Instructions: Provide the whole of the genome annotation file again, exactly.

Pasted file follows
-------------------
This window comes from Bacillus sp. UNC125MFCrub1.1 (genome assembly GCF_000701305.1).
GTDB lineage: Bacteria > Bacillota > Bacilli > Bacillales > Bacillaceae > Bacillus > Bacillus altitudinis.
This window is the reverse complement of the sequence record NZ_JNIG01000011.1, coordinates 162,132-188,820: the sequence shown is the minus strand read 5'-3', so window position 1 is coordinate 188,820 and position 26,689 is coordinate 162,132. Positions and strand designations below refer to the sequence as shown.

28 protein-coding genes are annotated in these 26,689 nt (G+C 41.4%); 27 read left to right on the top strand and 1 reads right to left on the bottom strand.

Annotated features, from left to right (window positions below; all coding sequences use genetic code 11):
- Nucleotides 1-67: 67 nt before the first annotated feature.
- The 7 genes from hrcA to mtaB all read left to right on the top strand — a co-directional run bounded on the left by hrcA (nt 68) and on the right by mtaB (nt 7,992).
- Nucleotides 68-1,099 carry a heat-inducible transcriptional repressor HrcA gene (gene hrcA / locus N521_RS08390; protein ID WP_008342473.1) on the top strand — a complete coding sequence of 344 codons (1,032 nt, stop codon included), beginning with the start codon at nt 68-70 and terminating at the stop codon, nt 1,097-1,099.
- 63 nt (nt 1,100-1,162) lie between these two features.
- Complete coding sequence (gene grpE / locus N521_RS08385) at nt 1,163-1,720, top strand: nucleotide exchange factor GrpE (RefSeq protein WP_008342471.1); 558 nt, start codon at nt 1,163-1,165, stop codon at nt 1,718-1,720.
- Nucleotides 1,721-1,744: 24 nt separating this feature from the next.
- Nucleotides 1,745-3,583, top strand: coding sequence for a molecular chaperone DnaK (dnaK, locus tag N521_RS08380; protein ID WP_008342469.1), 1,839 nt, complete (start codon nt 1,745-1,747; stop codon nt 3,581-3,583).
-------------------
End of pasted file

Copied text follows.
This window comes from Bacillus sp. UNC125MFCrub1.1 (genome assembly GCF_000701305.1).
GTDB lineage: Bacteria > Bacillota > Bacilli > Bacillales > Bacillaceae > Bacillus > Bacillus altitudinis.
This window is the reverse complement of the sequence record NZ_JNIG01000011.1, coordinates 162,132-188,820: the sequence shown is the minus strand read 5'-3', so window position 1 is coordinate 188,820 and position 26,689 is coordinate 162,132. Positions and strand designations below refer to the sequence as shown.

28 protein-coding genes are annotated in these 26,689 nt (G+C 41.4%); 27 read left to right on the top strand and 1 reads right to left on the bottom strand.

Annotated features, from left to right (window positions below; all coding sequences use genetic code 11):
- Nucleotides 1-67: 67 nt before the first annotated feature.
- The 7 genes from hrcA to mtaB all read left to right on the top strand — a co-directional run bounded on the left by hrcA (nt 68) and on the right by mtaB (nt 7,992).
- Nucleotides 68-1,099 carry a heat-inducible transcriptional repressor HrcA gene (gene hrcA / locus N521_RS08390; protein ID WP_008342473.1) on the top strand — a complete coding sequence of 344 codons (1,032 nt, stop codon included), beginning with the start codon at nt 68-70 and terminating at the stop codon, nt 1,097-1,099.
- 63 nt (nt 1,100-1,162) lie between these two features.
- Complete coding sequence (gene grpE / locus N521_RS08385) at nt 1,163-1,720, top strand: nucleotide exchange factor GrpE (RefSeq protein WP_008342471.1); 558 nt, start codon at nt 1,163-1,165, stop codon at nt 1,718-1,720.
- Nucleotides 1,721-1,744: 24 nt separating this feature from the next.
- Nucleotides 1,745-3,583, top strand: coding sequence for a molecular chaperone DnaK (dnaK, locus tag N521_RS08380; protein ID WP_008342469.1), 1,839 nt, complete (start codon nt 1,745-1,747; stop codon nt 3,581-3,583).